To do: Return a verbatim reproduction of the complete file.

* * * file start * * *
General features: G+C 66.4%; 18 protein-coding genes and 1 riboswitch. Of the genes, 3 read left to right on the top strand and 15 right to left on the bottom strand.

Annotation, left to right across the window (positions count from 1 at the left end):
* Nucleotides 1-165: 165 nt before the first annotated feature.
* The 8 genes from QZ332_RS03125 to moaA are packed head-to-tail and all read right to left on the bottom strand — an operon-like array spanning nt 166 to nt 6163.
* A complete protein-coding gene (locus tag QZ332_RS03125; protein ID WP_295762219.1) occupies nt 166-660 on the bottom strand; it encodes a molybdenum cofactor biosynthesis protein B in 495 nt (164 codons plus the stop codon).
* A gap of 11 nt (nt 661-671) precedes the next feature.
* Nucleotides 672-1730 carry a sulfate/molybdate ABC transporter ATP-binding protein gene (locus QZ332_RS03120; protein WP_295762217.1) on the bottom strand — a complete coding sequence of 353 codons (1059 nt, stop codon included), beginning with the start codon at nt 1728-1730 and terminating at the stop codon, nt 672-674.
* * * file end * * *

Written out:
General features: G+C 66.4%; 18 protein-coding genes and 1 riboswitch. Of the genes, 3 read left to right on the top strand and 15 right to left on the bottom strand.

Annotation, left to right across the window (positions count from 1 at the left end):
* Nucleotides 1-165: 165 nt before the first annotated feature.
* The 8 genes from QZ332_RS03125 to moaA are packed head-to-tail and all read right to left on the bottom strand — an operon-like array spanning nt 166 to nt 6163.
* A complete protein-coding gene (locus tag QZ332_RS03125; protein ID WP_295762219.1) occupies nt 166-660 on the bottom strand; it encodes a molybdenum cofactor biosynthesis protein B in 495 nt (164 codons plus the stop codon).
* A gap of 11 nt (nt 661-671) precedes the next feature.
* Nucleotides 672-1730 carry a sulfate/molybdate ABC transporter ATP-binding protein gene (locus QZ332_RS03120; protein WP_295762217.1) on the bottom strand — a complete coding sequence of 353 codons (1059 nt, stop codon included), beginning with the start codon at nt 1728-1730 and terminating at the stop codon, nt 672-674.